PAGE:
Detroit’s Chavis Chandler is hard to write about. Yes, he puts his foot through beats when he steps on the gas. Yes, he can sing his heart out without needing a drop of Autotune. And yes, his ear for beats is so pristine, it’s shocking that the producers he works with aren’t more well known. But he doesn’t have a gimmick. He’s just a pure artist.
You might know him as a former member of Danny Brown’s Bruiser Brigade (he spit a freestyle with the crew on Pitchfork’s Selector back in 2012), but when I call Chavis to talk about his excellent new project Call Of The Wild, he’s not doing rapper shit. He’s just finished tending to his front lawn. “Old man shit,” he calls it. As soon as we start talking music, he starts vomiting words. He sounds like he’s bursting to talk about his aspirations, his dreams, his purpose.
Chavis grew up on the East Side of Detroit. His parents were divorced and living with his mother was tenuous, so he gravitated to music. Things got rough at home – he got into a fight with his stepfather (“I was trying to kill him,” he half-jokes) and was sent to live with his aunt in Tennessee – “on some Fresh Prince shit.” That’s what inspired him to make “Tennessee Days,” one of the standout tracks from Call Of The Wild.
“Soon as I heard the beat, it just reminded me of walking outside of my school and the old black ladies serving nachos and shit, drinking cold iced tea.” He even slowed the second half of the song down because he tried lean for the first time in Tennessee. “First time I sipped lean, I sat on the couch and watched Cowboy Bebop for eight hours,” he recalls. Little do fans know the song is almost five years old.
“I got a lot of other songs like that. The album that was supposed to come out in place of this one, if I woulda kept going with the series, was gonna be called Tokyo Dreams. Certain people know songs off of it the world might never hear. It’s more so an R&B album. I don’t know if people are ready for that yet.”
The great thing about Call Of The Wild is how effortlessly Chavis blends his influences and styles together. He can drop a fashion label and an anime reference in a verse before threatening to punch a hole through your shirt. His singing comes from the sweet spot of the throat and sounds worn, like how your favorite old t-shirt feels. He hums the entire intro. The outro features elephants and some type of Gregorian chants. Not a damn thing feels out of place across 17 tracks.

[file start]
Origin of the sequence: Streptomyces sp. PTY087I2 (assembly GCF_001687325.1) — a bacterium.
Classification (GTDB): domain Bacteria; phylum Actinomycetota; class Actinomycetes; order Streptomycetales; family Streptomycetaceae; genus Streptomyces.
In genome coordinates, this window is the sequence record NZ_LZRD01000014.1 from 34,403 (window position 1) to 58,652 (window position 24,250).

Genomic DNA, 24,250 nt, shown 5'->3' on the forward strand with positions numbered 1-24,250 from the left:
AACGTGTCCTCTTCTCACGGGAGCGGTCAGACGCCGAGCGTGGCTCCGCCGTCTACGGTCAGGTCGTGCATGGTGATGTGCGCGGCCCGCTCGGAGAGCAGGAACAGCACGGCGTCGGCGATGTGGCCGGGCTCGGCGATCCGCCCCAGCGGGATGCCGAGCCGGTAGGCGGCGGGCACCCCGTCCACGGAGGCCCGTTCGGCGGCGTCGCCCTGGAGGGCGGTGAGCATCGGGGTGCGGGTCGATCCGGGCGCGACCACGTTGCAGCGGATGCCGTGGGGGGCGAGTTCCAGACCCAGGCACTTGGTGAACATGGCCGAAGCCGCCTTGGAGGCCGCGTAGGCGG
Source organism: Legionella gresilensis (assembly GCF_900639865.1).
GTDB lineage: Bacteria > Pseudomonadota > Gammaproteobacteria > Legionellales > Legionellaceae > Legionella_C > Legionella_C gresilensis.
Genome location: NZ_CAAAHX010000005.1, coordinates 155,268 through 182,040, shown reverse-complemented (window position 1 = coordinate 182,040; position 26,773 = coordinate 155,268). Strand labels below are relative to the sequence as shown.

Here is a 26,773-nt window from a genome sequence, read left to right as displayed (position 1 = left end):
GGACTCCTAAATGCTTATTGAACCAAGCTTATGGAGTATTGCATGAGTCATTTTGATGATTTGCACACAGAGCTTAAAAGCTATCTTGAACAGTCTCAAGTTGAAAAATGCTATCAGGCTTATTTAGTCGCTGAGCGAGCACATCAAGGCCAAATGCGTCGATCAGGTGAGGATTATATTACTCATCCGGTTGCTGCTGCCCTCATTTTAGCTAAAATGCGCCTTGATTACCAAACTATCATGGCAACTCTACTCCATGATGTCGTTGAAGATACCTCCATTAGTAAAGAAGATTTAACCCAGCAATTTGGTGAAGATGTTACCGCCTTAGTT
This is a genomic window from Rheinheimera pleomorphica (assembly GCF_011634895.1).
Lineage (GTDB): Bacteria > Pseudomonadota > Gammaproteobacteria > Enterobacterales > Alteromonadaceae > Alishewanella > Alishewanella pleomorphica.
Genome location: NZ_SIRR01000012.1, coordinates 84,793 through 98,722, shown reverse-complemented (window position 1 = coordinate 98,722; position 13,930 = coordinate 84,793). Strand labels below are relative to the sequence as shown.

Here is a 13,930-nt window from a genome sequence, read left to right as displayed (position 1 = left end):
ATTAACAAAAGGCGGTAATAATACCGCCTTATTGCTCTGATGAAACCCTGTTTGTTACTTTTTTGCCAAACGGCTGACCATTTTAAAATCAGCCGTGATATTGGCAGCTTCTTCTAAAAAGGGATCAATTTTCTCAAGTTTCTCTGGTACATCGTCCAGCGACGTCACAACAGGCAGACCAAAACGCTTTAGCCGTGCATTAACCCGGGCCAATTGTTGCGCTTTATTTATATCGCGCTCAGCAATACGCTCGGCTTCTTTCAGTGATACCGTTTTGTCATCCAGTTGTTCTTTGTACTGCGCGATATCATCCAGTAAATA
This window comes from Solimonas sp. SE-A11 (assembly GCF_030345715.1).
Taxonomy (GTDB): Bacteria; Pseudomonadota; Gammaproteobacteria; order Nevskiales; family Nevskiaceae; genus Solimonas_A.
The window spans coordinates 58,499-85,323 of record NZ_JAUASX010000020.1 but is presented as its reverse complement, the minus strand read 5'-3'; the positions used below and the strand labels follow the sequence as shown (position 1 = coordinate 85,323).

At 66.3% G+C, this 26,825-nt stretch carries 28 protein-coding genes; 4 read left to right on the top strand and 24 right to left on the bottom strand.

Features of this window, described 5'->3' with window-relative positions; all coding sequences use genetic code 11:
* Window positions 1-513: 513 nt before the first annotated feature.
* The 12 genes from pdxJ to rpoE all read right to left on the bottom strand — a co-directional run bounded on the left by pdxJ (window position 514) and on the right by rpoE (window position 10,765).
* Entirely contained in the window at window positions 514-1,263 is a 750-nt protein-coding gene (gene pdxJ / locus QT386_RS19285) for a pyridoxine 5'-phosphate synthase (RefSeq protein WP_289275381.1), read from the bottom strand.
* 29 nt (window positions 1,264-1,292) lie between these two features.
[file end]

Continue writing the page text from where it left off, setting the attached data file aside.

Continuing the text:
He attributes the project’s cohesion to the albums and artists that inspired him. “If I was to compare myself to anybody,” says Chav, “it’d be a mixture of the finesse of Pharrell and his song structure with the aggression of DMX.” The way artists like Janelle Monae, OutKast, and Cee Lo craft their albums also influenced him in constructing Call Of The Wild.
“One of the albums that really made me break out of my shell with my singing was The ArchAndroid. So that’s why I got those interludes on my album and an overture at the beginning. The Lady Killer and Speakerboxx/The Love Below [are influences] too. Me and my cousin DaG, who produced “Duck Down III,” that’s the only music we listen to. We just spin vinyls all day and smoke weed. You’ll catch me listening to some old school shit before some new school shit, singing my ass off.”
He’s from the same side of Detroit as Icewear Vezzo, who’s known as a staple in the street-oriented music scene but nonetheless contributes a verse to another highlight from Call Of The Widl, “Gang Signs.” The collaboration came about because the two were in the same studio at the time, but Chavis is sure to distance himself from the subject matter of other buzzing Detroit rappers.
“That’s the whole strip club, street, whips and ice shit. You gotta have that on that scene,” he says. “On our scene, you ain’t gotta have none of that shit. You just gotta have bars. Ours is like the real hip-hop scene. Theirs is more the superficial drug dealer shit. Ain’t nothing wrong with that because I know niggas who live that in real life. I’ve lived that and made mistakes. That shit will follow me for the rest of my life, but that’s wack to me to talk about it. That’s how a lot of people get caught up in bullshit.”
Chandler is anything but bullshit. The only two features on his tape are Vezzo and Dej Loaf (“There’s videos of me and Dej performing at big ass warehouses in Detroit, before ‘Try Me’ and any of that,” he tells me), leaving him alone to dominate beats from Harry Fraud, Eli Myles, and others. His goal is what all artists strive for – simplicity. “I made [the cover art] so simple and minimal because that kind of shit keeps me grounded, if I can look at something and see who I am in it. I don’t want to ever forget who I am and lose myself. That’s why I do a lot of shit with simplicity. I want people to really listen to what I’m saying.”